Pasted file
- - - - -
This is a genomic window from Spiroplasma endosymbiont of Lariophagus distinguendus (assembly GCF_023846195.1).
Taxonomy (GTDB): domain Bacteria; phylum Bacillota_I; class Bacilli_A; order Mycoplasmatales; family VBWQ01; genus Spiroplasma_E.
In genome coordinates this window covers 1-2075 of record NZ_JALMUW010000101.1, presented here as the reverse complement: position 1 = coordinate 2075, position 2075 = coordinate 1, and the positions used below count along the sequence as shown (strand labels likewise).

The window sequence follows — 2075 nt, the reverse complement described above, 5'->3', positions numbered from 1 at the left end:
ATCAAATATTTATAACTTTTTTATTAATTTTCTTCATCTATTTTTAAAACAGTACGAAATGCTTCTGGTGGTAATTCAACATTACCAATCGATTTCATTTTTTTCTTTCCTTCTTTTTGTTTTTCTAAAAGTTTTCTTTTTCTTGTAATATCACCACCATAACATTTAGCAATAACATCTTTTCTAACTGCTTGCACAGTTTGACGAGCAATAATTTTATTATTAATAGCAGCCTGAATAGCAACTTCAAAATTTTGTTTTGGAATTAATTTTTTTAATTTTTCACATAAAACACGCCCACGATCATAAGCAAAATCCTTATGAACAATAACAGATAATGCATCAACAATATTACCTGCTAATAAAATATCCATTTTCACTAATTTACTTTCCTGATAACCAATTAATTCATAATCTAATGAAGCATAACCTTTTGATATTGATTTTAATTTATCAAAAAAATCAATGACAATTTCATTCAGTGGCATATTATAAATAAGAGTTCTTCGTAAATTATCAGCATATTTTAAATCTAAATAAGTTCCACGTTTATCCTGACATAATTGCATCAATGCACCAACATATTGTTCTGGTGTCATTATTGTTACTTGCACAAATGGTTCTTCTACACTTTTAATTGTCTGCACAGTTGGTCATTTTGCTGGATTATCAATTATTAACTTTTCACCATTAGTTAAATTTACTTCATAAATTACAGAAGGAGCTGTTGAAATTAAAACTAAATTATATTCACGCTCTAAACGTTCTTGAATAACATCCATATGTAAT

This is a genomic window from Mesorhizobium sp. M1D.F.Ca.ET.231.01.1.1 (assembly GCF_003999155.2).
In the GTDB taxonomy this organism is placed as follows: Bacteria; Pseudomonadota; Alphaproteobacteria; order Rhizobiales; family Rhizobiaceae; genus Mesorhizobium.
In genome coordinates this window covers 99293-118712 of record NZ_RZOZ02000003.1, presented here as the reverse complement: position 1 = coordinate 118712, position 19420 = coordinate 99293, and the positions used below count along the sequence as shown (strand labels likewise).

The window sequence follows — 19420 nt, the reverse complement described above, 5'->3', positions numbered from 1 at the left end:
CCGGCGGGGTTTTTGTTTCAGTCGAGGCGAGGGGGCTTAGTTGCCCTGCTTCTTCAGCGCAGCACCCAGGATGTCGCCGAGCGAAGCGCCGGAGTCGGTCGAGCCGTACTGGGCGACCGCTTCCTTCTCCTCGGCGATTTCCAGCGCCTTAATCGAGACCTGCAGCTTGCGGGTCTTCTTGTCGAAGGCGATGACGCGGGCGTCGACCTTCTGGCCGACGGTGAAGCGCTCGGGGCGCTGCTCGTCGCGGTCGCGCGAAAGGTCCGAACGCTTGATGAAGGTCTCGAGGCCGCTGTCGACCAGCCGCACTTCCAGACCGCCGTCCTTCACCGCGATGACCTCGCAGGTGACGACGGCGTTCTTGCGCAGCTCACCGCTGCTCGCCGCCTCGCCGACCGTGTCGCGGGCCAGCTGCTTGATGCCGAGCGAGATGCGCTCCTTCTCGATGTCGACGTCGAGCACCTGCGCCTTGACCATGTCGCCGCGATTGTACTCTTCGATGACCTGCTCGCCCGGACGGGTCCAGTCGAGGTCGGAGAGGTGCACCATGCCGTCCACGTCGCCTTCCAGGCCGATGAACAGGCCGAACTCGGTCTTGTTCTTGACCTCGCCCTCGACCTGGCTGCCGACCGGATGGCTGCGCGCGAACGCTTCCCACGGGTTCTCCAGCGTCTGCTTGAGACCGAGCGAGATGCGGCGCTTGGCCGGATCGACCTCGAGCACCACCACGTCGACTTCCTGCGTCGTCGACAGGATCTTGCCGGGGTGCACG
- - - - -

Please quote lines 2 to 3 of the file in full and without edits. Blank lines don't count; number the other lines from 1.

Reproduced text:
Taxonomy (GTDB): domain Bacteria; phylum Bacillota_I; class Bacilli_A; order Mycoplasmatales; family VBWQ01; genus Spiroplasma_E.
In genome coordinates this window covers 1-2075 of record NZ_JALMUW010000101.1, presented here as the reverse complement: position 1 = coordinate 2075, position 2075 = coordinate 1, and the positions used below count along the sequence as shown (strand labels likewise).